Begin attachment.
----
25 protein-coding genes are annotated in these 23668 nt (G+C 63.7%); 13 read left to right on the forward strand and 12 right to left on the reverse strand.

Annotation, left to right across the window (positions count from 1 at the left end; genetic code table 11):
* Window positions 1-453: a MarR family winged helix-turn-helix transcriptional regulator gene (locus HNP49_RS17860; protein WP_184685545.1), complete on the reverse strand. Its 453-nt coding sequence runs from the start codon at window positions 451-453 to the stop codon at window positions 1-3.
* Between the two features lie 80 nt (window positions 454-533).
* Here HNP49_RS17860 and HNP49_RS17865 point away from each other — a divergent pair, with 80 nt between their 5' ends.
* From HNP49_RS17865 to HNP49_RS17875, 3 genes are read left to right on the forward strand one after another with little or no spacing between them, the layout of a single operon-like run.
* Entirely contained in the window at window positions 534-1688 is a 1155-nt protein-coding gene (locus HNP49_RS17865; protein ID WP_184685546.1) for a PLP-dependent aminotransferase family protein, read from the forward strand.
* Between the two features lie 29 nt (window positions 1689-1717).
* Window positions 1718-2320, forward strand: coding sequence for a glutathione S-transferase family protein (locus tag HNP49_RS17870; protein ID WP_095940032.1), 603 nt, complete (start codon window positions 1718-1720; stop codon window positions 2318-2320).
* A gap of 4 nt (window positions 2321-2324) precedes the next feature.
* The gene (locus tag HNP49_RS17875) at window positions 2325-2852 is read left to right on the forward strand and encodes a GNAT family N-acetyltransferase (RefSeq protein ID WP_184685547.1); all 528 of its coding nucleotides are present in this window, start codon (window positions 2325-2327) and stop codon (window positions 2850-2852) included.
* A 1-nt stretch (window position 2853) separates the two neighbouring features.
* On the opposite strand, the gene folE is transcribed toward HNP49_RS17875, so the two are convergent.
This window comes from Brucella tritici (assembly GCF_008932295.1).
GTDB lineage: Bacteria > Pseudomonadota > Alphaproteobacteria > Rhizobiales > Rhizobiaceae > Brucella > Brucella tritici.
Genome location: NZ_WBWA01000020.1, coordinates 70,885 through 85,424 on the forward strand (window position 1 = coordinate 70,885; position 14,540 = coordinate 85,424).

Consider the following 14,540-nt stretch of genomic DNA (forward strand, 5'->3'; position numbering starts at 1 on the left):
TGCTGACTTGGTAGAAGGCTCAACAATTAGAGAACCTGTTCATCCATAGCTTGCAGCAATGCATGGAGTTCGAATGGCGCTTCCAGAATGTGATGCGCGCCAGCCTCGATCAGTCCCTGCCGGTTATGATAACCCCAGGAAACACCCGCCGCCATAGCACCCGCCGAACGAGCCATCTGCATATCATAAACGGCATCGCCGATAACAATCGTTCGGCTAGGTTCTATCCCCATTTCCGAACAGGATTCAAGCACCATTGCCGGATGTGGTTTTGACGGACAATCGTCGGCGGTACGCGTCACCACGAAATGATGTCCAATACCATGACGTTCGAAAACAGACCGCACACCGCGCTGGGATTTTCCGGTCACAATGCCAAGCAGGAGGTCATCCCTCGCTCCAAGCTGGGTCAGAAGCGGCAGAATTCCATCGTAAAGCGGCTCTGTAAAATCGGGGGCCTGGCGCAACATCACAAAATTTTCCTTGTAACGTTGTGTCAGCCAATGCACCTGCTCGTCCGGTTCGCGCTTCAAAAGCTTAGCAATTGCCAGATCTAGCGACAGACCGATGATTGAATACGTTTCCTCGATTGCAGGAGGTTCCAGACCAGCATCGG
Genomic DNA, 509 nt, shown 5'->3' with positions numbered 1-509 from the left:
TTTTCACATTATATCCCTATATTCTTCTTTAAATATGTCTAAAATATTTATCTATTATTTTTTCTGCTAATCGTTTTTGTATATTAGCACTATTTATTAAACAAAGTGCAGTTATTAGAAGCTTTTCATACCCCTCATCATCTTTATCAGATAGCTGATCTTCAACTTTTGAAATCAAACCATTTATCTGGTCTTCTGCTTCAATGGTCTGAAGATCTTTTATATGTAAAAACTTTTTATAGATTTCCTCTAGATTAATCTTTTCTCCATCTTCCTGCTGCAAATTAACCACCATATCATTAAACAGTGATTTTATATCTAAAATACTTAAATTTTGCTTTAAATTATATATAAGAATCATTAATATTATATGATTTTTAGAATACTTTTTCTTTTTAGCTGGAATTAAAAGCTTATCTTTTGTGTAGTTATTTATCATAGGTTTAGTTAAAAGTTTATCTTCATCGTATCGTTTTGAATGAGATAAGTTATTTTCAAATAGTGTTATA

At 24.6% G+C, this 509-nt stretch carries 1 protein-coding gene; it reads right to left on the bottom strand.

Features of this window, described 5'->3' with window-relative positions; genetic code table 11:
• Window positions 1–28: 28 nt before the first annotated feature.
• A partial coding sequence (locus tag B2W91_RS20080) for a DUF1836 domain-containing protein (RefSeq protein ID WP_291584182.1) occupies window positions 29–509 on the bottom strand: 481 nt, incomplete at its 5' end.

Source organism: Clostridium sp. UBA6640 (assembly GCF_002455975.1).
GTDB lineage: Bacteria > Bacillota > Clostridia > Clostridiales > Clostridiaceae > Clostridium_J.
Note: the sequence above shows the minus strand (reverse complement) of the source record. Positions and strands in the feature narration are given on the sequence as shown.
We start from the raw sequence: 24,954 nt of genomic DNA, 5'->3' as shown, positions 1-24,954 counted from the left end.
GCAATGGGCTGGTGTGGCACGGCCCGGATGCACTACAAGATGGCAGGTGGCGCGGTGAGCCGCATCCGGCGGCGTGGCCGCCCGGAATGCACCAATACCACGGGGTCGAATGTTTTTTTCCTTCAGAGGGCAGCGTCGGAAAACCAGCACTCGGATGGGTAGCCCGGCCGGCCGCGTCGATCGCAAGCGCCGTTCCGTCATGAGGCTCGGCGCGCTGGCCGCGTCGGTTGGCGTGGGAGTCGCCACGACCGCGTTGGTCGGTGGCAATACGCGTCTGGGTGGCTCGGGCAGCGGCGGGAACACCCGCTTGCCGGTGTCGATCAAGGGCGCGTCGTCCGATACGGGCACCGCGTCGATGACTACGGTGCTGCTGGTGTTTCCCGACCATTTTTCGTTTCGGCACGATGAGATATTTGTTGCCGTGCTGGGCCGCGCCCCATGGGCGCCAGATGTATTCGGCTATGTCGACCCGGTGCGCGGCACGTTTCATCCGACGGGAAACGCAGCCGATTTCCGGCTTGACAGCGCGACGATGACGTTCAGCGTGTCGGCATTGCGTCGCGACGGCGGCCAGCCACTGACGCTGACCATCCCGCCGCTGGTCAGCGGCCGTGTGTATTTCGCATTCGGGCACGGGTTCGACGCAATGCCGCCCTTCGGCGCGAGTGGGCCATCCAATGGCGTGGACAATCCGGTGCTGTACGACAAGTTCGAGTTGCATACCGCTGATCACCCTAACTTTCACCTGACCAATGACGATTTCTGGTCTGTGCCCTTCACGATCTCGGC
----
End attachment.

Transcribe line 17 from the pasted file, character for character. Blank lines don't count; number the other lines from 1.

Consider the following 14,540-nt stretch of genomic DNA (forward strand, 5'->3'; position numbering starts at 1 on the left):